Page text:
ABOUT BILL REID 

Bill Reid (1920-1998), acclaimed Haida master goldsmith, carver, sculptor, writer and spokesman was one of Canada's greatest artists.

He was born to a Haida mother and a European father. While working as a broadcaster with the CBC in Toronto in the early 1950’s, he studied jewelry-making at Ryerson Polytechnical Institute, and later studied classic European jewelry-making at the London School of Design. He combined European jewelry technique with the Haida art tradition. His passion for Haida art was kindled by a visit to Haida Gwaii in 1954 where he saw a pair of bracelets masterfully engraved by the great carver and his great-uncle, Charles Edenshaw, after which, to use his own words, "the world was not the same".

                              
                                        Chris Hopkins
                                        Portrait of Bill Reid (posthumous) 2005
                                        Oil on canvas 34" x 42" (86 cm x 106 cm)
                                        Bill Reid Foundation Collection ©
                                        Purchased with funds donated by Joseph Kovalik

For the next fifty years Reid embraced many art forms. He gradually explored his rich Haida cultural heritage, studying early ethnographic publications, museum collections, and surviving examples of strong works from Haida Gwaii, always trying to understand the logic behind the form.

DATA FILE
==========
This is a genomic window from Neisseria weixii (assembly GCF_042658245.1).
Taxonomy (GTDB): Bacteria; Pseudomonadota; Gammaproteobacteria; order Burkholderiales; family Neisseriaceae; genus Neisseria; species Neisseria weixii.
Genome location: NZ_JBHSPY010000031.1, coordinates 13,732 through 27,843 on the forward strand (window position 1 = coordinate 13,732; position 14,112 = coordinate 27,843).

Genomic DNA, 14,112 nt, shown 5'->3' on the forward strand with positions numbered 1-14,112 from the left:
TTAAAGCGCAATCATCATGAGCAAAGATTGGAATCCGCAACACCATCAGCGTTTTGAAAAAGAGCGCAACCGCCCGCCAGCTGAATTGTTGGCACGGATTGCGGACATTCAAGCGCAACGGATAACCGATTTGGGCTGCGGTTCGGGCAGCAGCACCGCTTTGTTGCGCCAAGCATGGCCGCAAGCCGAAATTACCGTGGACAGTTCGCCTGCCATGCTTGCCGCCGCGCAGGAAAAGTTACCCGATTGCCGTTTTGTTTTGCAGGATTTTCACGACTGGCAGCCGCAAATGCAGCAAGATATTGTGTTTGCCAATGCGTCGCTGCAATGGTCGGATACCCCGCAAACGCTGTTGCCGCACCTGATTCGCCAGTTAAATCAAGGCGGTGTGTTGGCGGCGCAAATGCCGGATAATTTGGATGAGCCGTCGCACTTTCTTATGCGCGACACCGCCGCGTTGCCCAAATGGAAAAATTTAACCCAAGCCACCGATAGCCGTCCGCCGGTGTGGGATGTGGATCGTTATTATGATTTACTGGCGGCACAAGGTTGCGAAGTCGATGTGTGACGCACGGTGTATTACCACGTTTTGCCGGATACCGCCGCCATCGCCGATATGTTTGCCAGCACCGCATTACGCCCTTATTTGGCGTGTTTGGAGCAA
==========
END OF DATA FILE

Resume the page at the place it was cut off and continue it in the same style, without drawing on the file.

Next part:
Inspired by the deeply carved messages of the totems and the lush beauty of the Queen Charlottes, Reid would go on to create many powerful sculptural masterpieces. The Raven and the First Men, a native version of the birth of mankind, and The Spirit of Haida Gwaii, showcased at the Canadian Embassy in Washington, brought international acclaim. But his crowning achievement was Lootaas -- a 15-metre war canoe carved from a single cedar log.

 

Reid both celebrated and defended the Haida, using his fame to champion their land claims. When he died in 1998, the Haida took him home, bringing his remains back to his mother's ancestral village, Tanu, aboard Lootaas.

 

Reid created over 2000 works over his long career, from the ‘monumentally small’ to the ‘exquisitely huge’. In addition, and perhaps of greater impact were his parallel careers as broadcaster, writer, poet, storyteller and communicator.

 

Bill Reid was the pivotal force in introducing to the world the great art traditions of the indigenous people of the Northwest Coast. His legacies include infusing that tradition with modern ideas and forms of expression, influencing emerging artists, and building lasting bridges between First Nations and other peoples.

 

For more information on Bill Reid:

Bill Reid Gallery of Northwest Coast Art
Under the dropdown "About Us," select "About Bill Reid"

Canadian Museum of Civilization
Bill Reid: In Memoriam

CBC Archives
Raven in the Sun: The Life and Times of Bill Reid
  

 

©                           © Copyright 2011 Bill Reid Foundation.  

       


Portrait of Bill Reid, circa 1970. Photographer unknown.